By Sharon Johnson
WeNews senior correspondent
Sunday, August 8, 2010
The new financial regulatory overhaul is designed to protect consumers, but a 2005 bankruptcy law that can be particularly impoverishing for divorced women has been left intact.
(WOMENSENEWS)--In July Congress gave final approval to the most ambitious overhaul of financial regulations in generations, including the establishment of an independent consumer bureau within the Federal Reserve System to protect borrowers against abuses in credit card, mortgage and other types of lending.
Advocates for women's financial security, however, say the new law does nothing to reform a 2005 bankruptcy law that has hurt single mothers and benefitted credit card companies by making it easier for their ex-husbands to avoid paying child support and alimony.
"Until 2005, bankruptcy wiped out credit card debts while leaving child support and alimony obligations intact," said Carey Ebert, president of the Washington-based National Association of Consumer Bankruptcy Attorneys, an organization of 4,500 lawyers. "This helped women because their ex-husbands had more funds available to fulfill their support obligations after bankruptcy."
Now the credit card debts can't be discharged, so women find themselves competing with Visa and MasterCard for a share of their ex-husbands' paychecks, Ebert said. Women don't have the sophisticated collection departments credit card companies do, so many divorced women and children go begging.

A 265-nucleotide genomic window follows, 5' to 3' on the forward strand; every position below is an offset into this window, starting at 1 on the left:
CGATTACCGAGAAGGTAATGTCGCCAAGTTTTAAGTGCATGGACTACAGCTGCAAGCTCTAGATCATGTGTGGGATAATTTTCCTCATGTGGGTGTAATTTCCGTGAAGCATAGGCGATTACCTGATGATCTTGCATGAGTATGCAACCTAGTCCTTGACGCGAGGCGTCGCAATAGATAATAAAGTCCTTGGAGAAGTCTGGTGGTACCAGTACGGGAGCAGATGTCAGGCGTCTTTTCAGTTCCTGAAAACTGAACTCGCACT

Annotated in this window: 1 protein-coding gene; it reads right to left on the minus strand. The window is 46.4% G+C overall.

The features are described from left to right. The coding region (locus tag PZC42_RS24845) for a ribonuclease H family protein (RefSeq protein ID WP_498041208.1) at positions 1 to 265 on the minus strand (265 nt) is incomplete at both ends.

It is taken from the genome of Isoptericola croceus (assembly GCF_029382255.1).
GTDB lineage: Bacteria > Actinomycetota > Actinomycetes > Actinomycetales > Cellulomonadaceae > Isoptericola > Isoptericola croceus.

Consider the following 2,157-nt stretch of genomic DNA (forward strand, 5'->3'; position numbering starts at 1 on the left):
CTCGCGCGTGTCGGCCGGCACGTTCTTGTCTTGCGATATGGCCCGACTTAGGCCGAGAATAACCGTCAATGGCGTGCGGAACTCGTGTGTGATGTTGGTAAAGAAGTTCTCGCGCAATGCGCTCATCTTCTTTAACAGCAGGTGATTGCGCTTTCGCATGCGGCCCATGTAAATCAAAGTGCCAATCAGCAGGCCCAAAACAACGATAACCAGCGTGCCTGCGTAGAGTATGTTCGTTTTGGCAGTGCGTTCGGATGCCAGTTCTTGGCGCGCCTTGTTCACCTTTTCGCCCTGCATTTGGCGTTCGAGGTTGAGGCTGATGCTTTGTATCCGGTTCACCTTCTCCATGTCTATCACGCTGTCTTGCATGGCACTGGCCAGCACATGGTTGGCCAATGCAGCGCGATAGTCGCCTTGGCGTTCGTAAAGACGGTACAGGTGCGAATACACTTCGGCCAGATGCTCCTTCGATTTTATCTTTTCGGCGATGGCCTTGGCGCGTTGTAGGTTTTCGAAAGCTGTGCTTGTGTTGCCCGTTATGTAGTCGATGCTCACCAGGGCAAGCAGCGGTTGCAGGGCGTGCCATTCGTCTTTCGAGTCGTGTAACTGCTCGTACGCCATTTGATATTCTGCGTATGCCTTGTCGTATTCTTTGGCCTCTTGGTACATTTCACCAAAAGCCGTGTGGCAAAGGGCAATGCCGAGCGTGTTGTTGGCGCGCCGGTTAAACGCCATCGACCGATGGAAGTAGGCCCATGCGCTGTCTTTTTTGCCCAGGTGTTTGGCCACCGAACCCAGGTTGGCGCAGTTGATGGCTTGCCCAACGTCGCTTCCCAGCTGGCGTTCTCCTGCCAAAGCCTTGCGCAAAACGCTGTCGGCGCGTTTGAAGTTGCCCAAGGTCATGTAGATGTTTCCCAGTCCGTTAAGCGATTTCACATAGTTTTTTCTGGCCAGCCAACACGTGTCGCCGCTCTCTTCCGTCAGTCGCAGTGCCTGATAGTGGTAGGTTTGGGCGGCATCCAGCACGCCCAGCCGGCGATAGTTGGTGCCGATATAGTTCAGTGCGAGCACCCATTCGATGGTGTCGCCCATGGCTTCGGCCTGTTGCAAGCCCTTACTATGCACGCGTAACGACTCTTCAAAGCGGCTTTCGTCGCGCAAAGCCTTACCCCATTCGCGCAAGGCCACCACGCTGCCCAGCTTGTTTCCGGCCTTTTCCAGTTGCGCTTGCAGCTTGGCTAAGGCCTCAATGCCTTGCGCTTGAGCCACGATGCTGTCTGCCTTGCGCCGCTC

Elizabeth Warren, who is being proposed by some Democrats to head the new Bureau of Consumer Financial Protection, denounced the law in a Women's eNews commentary in December 2000, as well as nine years later in an article for the Huffington Post. Warren charged that bankruptcy exposes the economic vulnerability and insecurity of the middle class, especially women.
"Women with children are particularly vulnerable, both because of the economic challenges faced by single parent households and because bankruptcy gives credit card companies greater capital to compete with women in collecting past due debts," wrote Warren, a professor at Harvard Law School in Cambridge, Mass., in the 2009 Huffington Post article "When the credit industry controls the bankruptcy rules, women lose."
The Center for Responsive Politics, based in Washington, D.C., reports that the credit card companies contributed $7.5 million to the 2004 election, most of it to President George W. Bush and Republican Congressional candidates who backed the 2005 bankruptcy bill.
The law's most important provision establishes a means test to determine how much income debtors have available to pay creditors after they pay their basic living expenses.